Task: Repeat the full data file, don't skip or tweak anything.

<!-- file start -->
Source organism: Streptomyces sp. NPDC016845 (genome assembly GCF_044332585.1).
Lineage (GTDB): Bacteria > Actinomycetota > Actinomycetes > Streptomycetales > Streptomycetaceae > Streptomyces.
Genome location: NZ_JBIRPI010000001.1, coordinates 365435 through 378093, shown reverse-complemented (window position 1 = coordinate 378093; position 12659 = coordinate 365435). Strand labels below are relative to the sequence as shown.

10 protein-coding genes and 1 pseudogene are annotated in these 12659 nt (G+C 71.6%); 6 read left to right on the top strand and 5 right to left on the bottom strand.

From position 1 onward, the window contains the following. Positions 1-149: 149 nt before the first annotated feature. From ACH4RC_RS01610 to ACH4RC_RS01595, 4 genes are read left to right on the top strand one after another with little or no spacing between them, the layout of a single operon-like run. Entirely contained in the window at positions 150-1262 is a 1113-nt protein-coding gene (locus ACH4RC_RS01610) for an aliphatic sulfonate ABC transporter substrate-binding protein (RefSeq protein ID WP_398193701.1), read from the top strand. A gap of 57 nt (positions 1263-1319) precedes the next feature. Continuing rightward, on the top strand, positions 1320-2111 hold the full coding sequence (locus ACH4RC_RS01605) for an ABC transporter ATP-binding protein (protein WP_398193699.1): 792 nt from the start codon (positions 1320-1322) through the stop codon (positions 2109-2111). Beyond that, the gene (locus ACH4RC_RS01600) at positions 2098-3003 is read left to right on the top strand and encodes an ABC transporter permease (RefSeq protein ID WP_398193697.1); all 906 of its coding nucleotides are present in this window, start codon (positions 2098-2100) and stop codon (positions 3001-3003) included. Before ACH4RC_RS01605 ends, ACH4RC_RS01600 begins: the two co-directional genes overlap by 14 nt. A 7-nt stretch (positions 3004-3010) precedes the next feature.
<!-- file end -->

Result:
Source organism: Streptomyces sp. NPDC016845 (genome assembly GCF_044332585.1).
Lineage (GTDB): Bacteria > Actinomycetota > Actinomycetes > Streptomycetales > Streptomycetaceae > Streptomyces.
Genome location: NZ_JBIRPI010000001.1, coordinates 365435 through 378093, shown reverse-complemented (window position 1 = coordinate 378093; position 12659 = coordinate 365435). Strand labels below are relative to the sequence as shown.

10 protein-coding genes and 1 pseudogene are annotated in these 12659 nt (G+C 71.6%); 6 read left to right on the top strand and 5 right to left on the bottom strand.

From position 1 onward, the window contains the following. Positions 1-149: 149 nt before the first annotated feature. From ACH4RC_RS01610 to ACH4RC_RS01595, 4 genes are read left to right on the top strand one after another with little or no spacing between them, the layout of a single operon-like run. Entirely contained in the window at positions 150-1262 is a 1113-nt protein-coding gene (locus ACH4RC_RS01610) for an aliphatic sulfonate ABC transporter substrate-binding protein (RefSeq protein ID WP_398193701.1), read from the top strand. A gap of 57 nt (positions 1263-1319) precedes the next feature. Continuing rightward, on the top strand, positions 1320-2111 hold the full coding sequence (locus ACH4RC_RS01605) for an ABC transporter ATP-binding protein (protein WP_398193699.1): 792 nt from the start codon (positions 1320-1322) through the stop codon (positions 2109-2111). Beyond that, the gene (locus ACH4RC_RS01600) at positions 2098-3003 is read left to right on the top strand and encodes an ABC transporter permease (RefSeq protein ID WP_398193697.1); all 906 of its coding nucleotides are present in this window, start codon (positions 2098-2100) and stop codon (positions 3001-3003) included. Before ACH4RC_RS01605 ends, ACH4RC_RS01600 begins: the two co-directional genes overlap by 14 nt. A 7-nt stretch (positions 3004-3010) precedes the next feature.